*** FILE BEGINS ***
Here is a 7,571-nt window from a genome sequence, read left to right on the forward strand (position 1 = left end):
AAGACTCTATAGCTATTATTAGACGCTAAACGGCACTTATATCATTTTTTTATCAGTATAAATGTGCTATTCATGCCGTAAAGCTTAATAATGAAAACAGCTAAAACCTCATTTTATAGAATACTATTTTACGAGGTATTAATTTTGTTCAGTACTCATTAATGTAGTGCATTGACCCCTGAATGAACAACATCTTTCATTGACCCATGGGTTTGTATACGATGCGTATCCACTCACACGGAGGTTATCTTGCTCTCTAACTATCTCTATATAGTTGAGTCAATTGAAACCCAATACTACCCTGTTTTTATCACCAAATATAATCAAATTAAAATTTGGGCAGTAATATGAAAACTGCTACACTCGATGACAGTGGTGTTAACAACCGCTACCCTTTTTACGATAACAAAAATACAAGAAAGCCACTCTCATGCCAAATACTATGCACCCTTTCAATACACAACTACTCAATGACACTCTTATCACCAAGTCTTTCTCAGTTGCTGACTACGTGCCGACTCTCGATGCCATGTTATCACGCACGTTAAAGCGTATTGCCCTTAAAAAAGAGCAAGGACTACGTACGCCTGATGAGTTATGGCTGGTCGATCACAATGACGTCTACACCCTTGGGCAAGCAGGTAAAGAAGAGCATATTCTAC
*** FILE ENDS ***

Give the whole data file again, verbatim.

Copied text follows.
Here is a 7,571-nt window from a genome sequence, read left to right on the forward strand (position 1 = left end):
AAGACTCTATAGCTATTATTAGACGCTAAACGGCACTTATATCATTTTTTTATCAGTATAAATGTGCTATTCATGCCGTAAAGCTTAATAATGAAAACAGCTAAAACCTCATTTTATAGAATACTATTTTACGAGGTATTAATTTTGTTCAGTACTCATTAATGTAGTGCATTGACCCCTGAATGAACAACATCTTTCATTGACCCATGGGTTTGTATACGATGCGTATCCACTCACACGGAGGTTATCTTGCTCTCTAACTATCTCTATATAGTTGAGTCAATTGAAACCCAATACTACCCTGTTTTTATCACCAAATATAATCAAATTAAAATTTGGGCAGTAATATGAAAACTGCTACACTCGATGACAGTGGTGTTAACAACCGCTACCCTTTTTACGATAACAAAAATACAAGAAAGCCACTCTCATGCCAAATACTATGCACCCTTTCAATACACAACTACTCAATGACACTCTTATCACCAAGTCTTTCTCAGTTGCTGACTACGTGCCGACTCTCGATGCCATGTTATCACGCACGTTAAAGCGTATTGCCCTTAAAAAAGAGCAAGGACTACGTACGCCTGATGAGTTATGGCTGGTCGATCACAATGACGTCTACACCCTTGGGCAAGCAGGTAAAGAAGAGCATATTCTAC